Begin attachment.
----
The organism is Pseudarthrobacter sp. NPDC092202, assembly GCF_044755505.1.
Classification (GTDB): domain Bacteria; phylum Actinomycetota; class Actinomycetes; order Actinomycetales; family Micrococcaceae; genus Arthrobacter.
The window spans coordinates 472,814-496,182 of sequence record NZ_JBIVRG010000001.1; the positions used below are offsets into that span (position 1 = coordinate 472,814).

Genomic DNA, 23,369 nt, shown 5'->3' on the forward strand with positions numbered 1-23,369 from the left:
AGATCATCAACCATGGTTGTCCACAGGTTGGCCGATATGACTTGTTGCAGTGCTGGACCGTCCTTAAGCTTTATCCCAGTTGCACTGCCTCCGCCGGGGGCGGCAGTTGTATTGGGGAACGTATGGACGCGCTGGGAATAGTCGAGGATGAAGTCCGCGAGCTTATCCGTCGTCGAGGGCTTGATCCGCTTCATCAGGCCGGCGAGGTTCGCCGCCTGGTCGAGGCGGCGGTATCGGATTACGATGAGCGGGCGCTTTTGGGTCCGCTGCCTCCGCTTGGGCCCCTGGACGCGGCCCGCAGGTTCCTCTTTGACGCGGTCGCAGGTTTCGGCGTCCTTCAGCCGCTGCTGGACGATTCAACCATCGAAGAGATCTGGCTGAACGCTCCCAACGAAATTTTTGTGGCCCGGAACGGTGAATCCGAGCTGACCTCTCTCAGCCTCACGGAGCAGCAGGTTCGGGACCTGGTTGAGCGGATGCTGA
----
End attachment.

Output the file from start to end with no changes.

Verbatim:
The organism is Pseudarthrobacter sp. NPDC092202, assembly GCF_044755505.1.
Classification (GTDB): domain Bacteria; phylum Actinomycetota; class Actinomycetes; order Actinomycetales; family Micrococcaceae; genus Arthrobacter.
The window spans coordinates 472,814-496,182 of sequence record NZ_JBIVRG010000001.1; the positions used below are offsets into that span (position 1 = coordinate 472,814).

Genomic DNA, 23,369 nt, shown 5'->3' on the forward strand with positions numbered 1-23,369 from the left:
AGATCATCAACCATGGTTGTCCACAGGTTGGCCGATATGACTTGTTGCAGTGCTGGACCGTCCTTAAGCTTTATCCCAGTTGCACTGCCTCCGCCGGGGGCGGCAGTTGTATTGGGGAACGTATGGACGCGCTGGGAATAGTCGAGGATGAAGTCCGCGAGCTTATCCGTCGTCGAGGGCTTGATCCGCTTCATCAGGCCGGCGAGGTTCGCCGCCTGGTCGAGGCGGCGGTATCGGATTACGATGAGCGGGCGCTTTTGGGTCCGCTGCCTCCGCTTGGGCCCCTGGACGCGGCCCGCAGGTTCCTCTTTGACGCGGTCGCAGGTTTCGGCGTCCTTCAGCCGCTGCTGGACGATTCAACCATCGAAGAGATCTGGCTGAACGCTCCCAACGAAATTTTTGTGGCCCGGAACGGTGAATCCGAGCTGACCTCTCTCAGCCTCACGGAGCAGCAGGTTCGGGACCTGGTTGAGCGGATGCTGA